Sometimes the most fascinating view is found not by looking up at the stars or across a cityscape but straight beneath you – in this case, at layers of history stacked atop one another in Montreal‘s Pointe-à-Callière Museum. With First Nations’ artifacts, British Regime structures, and a really old sewer pipe (gross but, hey, impressive civil engineering for 1838), the place is a veritable tiered cake of cultural remnants.
Digs began only recently (comparatively speaking) in 1989 beneath Place Royale, where an “archaeological crypt” is the silent gathering place for lost structural remnants such as a paved street from the late 1700’s, a building’s fortification stones, a fountain base, and post pieces from the town’s first guardhouse and wooden palisade – the last two dating back to 1698 and 1684, respectively. The crypt seems a bit eerie when you consider how close the rest of the city is – i.e., kind of on top of you.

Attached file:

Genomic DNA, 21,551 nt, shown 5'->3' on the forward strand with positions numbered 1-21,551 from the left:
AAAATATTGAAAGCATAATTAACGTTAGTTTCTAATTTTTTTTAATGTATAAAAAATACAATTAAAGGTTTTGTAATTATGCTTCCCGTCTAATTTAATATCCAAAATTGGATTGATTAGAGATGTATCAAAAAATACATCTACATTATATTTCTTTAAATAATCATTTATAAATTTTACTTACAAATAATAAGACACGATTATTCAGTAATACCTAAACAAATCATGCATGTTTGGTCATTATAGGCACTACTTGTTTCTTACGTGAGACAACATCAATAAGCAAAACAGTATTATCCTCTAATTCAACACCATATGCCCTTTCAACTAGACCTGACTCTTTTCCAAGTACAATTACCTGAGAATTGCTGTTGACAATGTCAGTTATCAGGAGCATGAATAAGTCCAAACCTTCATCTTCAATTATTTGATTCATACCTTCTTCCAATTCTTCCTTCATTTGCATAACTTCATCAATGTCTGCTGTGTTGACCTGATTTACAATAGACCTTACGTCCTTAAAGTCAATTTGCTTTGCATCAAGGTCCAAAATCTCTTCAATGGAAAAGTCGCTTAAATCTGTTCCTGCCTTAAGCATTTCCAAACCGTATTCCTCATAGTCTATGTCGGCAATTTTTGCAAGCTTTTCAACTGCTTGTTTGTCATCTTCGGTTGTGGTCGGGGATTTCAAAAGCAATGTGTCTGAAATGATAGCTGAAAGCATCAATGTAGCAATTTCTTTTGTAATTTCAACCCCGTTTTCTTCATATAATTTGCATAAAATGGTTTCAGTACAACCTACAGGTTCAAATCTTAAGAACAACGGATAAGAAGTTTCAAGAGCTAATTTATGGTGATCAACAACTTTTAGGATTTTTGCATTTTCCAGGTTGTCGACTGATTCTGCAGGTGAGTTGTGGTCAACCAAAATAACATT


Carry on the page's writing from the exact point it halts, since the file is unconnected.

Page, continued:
The site is also home to the fist Catholic cemetery in Montreal. The neoclassical Ancienne-Douane Building (which used to be the city’s custom house) and newly acquired Mariners House (where Montreal’s Sailor’s Institute was established in 1875) might also be of interest to archeology buffs.
Since its opening in 1992 (as part of the city’s 350th birthday celebration), the Pointe-à-Callière has racked up dozens of awards for its conservation, programming, and exhibitions. Its purpose revolves around protecting the historical and archaeological heritage and educating visitors on the discoveries present – and still evolving – in the area. The point itself is called “Calliere” after the surname of Montreal’s third governor, who had a home built here in the late 17th century.
Check the schedule for events – many special exhibits, tours, and activities are included with the regular admission price. And make sure you wish the place a Happy 20th Birthday for 2012!